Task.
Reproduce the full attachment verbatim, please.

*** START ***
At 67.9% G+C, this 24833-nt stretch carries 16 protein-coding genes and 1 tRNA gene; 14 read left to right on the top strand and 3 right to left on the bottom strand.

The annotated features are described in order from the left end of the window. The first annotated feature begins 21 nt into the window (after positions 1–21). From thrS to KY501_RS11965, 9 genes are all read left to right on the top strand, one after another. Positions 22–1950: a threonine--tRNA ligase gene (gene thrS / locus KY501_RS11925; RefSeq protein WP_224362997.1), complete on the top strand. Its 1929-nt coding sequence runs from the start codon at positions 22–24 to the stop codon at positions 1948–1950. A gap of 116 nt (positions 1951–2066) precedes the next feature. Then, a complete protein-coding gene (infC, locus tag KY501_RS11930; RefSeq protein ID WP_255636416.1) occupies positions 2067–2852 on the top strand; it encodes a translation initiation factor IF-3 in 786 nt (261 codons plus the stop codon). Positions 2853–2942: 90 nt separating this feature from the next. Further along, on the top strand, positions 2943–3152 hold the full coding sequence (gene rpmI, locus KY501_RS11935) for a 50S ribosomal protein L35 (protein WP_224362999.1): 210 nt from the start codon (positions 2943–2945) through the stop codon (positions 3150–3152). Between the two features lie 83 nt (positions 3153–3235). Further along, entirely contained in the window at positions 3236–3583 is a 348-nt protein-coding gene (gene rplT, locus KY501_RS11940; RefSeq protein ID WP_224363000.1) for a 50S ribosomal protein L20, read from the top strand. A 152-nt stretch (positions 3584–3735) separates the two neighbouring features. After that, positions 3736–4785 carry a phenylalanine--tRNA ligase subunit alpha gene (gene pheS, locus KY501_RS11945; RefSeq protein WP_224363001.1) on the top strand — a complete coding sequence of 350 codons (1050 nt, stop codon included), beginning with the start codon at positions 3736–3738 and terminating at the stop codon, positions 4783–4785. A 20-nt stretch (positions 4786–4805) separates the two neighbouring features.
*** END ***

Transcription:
At 67.9% G+C, this 24833-nt stretch carries 16 protein-coding genes and 1 tRNA gene; 14 read left to right on the top strand and 3 right to left on the bottom strand.

The annotated features are described in order from the left end of the window. The first annotated feature begins 21 nt into the window (after positions 1–21). From thrS to KY501_RS11965, 9 genes are all read left to right on the top strand, one after another. Positions 22–1950: a threonine--tRNA ligase gene (gene thrS / locus KY501_RS11925; RefSeq protein WP_224362997.1), complete on the top strand. Its 1929-nt coding sequence runs from the start codon at positions 22–24 to the stop codon at positions 1948–1950. A gap of 116 nt (positions 1951–2066) precedes the next feature. Then, a complete protein-coding gene (infC, locus tag KY501_RS11930; RefSeq protein ID WP_255636416.1) occupies positions 2067–2852 on the top strand; it encodes a translation initiation factor IF-3 in 786 nt (261 codons plus the stop codon). Positions 2853–2942: 90 nt separating this feature from the next. Further along, on the top strand, positions 2943–3152 hold the full coding sequence (gene rpmI, locus KY501_RS11935) for a 50S ribosomal protein L35 (protein WP_224362999.1): 210 nt from the start codon (positions 2943–2945) through the stop codon (positions 3150–3152). Between the two features lie 83 nt (positions 3153–3235). Further along, entirely contained in the window at positions 3236–3583 is a 348-nt protein-coding gene (gene rplT, locus KY501_RS11940; RefSeq protein ID WP_224363000.1) for a 50S ribosomal protein L20, read from the top strand. A 152-nt stretch (positions 3584–3735) separates the two neighbouring features. After that, positions 3736–4785 carry a phenylalanine--tRNA ligase subunit alpha gene (gene pheS, locus KY501_RS11945; RefSeq protein WP_224363001.1) on the top strand — a complete coding sequence of 350 codons (1050 nt, stop codon included), beginning with the start codon at positions 3736–3738 and terminating at the stop codon, positions 4783–4785. A 20-nt stretch (positions 4786–4805) separates the two neighbouring features.